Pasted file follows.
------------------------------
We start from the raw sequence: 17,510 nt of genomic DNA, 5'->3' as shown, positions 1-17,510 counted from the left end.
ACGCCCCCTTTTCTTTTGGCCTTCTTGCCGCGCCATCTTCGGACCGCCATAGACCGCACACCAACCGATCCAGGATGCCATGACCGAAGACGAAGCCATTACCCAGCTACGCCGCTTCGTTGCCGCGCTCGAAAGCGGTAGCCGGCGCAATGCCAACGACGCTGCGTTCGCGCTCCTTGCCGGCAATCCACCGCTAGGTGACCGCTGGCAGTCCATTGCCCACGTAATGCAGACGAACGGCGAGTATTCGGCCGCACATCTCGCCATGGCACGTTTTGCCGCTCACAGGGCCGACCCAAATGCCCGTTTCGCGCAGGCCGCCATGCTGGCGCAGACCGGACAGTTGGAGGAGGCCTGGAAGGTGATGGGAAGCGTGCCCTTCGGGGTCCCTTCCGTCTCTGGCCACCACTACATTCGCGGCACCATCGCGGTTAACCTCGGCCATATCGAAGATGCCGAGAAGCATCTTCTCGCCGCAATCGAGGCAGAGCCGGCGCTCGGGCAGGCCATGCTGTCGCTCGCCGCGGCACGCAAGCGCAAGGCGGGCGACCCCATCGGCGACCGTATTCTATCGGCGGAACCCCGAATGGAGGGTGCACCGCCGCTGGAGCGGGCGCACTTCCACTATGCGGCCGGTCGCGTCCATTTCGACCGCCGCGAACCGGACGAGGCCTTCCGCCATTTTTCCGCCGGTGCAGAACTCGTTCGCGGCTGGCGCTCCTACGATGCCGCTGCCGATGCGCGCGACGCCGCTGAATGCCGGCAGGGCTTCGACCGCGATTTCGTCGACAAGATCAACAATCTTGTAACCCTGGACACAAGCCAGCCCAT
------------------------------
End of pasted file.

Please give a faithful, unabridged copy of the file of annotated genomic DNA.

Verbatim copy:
We start from the raw sequence: 17,510 nt of genomic DNA, 5'->3' as shown, positions 1-17,510 counted from the left end.
ACGCCCCCTTTTCTTTTGGCCTTCTTGCCGCGCCATCTTCGGACCGCCATAGACCGCACACCAACCGATCCAGGATGCCATGACCGAAGACGAAGCCATTACCCAGCTACGCCGCTTCGTTGCCGCGCTCGAAAGCGGTAGCCGGCGCAATGCCAACGACGCTGCGTTCGCGCTCCTTGCCGGCAATCCACCGCTAGGTGACCGCTGGCAGTCCATTGCCCACGTAATGCAGACGAACGGCGAGTATTCGGCCGCACATCTCGCCATGGCACGTTTTGCCGCTCACAGGGCCGACCCAAATGCCCGTTTCGCGCAGGCCGCCATGCTGGCGCAGACCGGACAGTTGGAGGAGGCCTGGAAGGTGATGGGAAGCGTGCCCTTCGGGGTCCCTTCCGTCTCTGGCCACCACTACATTCGCGGCACCATCGCGGTTAACCTCGGCCATATCGAAGATGCCGAGAAGCATCTTCTCGCCGCAATCGAGGCAGAGCCGGCGCTCGGGCAGGCCATGCTGTCGCTCGCCGCGGCACGCAAGCGCAAGGCGGGCGACCCCATCGGCGACCGTATTCTATCGGCGGAACCCCGAATGGAGGGTGCACCGCCGCTGGAGCGGGCGCACTTCCACTATGCGGCCGGTCGCGTCCATTTCGACCGCCGCGAACCGGACGAGGCCTTCCGCCATTTTTCCGCCGGTGCAGAACTCGTTCGCGGCTGGCGCTCCTACGATGCCGCTGCCGATGCGCGCGACGCCGCTGAATGCCGGCAGGGCTTCGACCGCGATTTCGTCGACAAGATCAACAATCTTGTAACCCTGGACACAAGCCAGCCCAT